We know from evidence that feedback has a major impact on learning. The use of OneNote, a class Notebook and digital inking means teachers have a range of feedback options at their disposal. This blog will go through all these options, from the basic to the advanced.
1. Student completes draft in OneNote page - Use typed comments or digital inking
2. Student completes draft in word - Open and insert comments
3. Student completes draft in word - Insert as printout
4. Audio Feedback
5. Checklists/criteria sheets
6. Video feedback - Office snip
7. Video feedback - Via screencasting software and using sharing links
8. Feedback on hand written work using OneNote - Office lens
9. Digital stickers
10. Peer feedback
11. Two way feedback
12. Feedback using your own comment bank
13. For fun - rainbow pen!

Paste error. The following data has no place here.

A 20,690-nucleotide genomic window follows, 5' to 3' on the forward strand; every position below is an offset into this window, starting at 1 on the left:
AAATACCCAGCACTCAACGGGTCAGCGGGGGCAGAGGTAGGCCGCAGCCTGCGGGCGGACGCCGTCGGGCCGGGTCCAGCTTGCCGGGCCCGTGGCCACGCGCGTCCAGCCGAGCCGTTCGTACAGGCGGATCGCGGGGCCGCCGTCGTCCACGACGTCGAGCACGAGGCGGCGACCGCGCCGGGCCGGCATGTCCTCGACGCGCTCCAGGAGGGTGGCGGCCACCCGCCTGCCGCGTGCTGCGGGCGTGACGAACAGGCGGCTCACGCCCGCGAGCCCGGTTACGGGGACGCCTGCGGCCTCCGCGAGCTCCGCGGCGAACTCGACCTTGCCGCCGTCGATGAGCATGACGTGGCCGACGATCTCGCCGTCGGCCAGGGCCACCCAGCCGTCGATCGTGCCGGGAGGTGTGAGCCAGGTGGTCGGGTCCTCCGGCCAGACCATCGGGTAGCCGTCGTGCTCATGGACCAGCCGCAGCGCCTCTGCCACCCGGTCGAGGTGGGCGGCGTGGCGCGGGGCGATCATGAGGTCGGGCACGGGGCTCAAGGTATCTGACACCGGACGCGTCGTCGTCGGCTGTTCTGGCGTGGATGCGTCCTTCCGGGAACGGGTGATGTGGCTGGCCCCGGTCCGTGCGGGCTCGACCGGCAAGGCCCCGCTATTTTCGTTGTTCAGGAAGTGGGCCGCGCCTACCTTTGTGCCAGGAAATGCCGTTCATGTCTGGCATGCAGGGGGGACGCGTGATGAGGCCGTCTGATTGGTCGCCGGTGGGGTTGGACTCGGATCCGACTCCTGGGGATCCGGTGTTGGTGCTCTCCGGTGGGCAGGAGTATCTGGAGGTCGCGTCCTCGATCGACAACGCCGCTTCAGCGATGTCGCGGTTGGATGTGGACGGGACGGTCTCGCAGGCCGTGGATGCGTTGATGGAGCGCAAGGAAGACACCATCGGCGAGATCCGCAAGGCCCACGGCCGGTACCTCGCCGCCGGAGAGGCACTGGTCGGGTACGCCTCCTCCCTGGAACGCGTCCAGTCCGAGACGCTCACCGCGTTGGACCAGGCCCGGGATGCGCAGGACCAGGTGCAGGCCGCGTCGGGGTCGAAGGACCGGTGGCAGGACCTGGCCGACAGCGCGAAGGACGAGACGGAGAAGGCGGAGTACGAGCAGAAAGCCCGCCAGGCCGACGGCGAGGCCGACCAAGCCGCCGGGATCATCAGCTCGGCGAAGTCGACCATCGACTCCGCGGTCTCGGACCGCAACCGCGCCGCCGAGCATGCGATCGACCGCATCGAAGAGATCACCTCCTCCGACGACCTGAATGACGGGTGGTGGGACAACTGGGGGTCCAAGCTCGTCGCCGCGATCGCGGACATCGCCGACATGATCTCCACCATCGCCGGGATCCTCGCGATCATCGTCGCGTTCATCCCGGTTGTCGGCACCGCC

Additional tips and tricks:
1. You can do all of the above for PDF, Powerpoint and Excel files - all these can be inserted into pages as printouts.
2. A good practice, especially for drafts, is to email the page to the student after completing the draft. This is a simple click of the 'mail recipient' button shown below. This ensures there is a paper trail and the student cannot delete any of your inking, audio or video comments and say you did not provide them with any feedback.
3. Make sure you are using a class notebook and that you distribute a section (assignment drafting?) and page (draft term 1?) to the students invdividual notebooks. You then need to tell them to insert/complete their work in that specific section and page. This allows you to use the review student work function correctly.
When you start collecting student work in OneNote a range of possibilities emerge in terms of feedback. You can use all of these feedback techniques in any combination depending on the year level and subject you teach and the assessment item.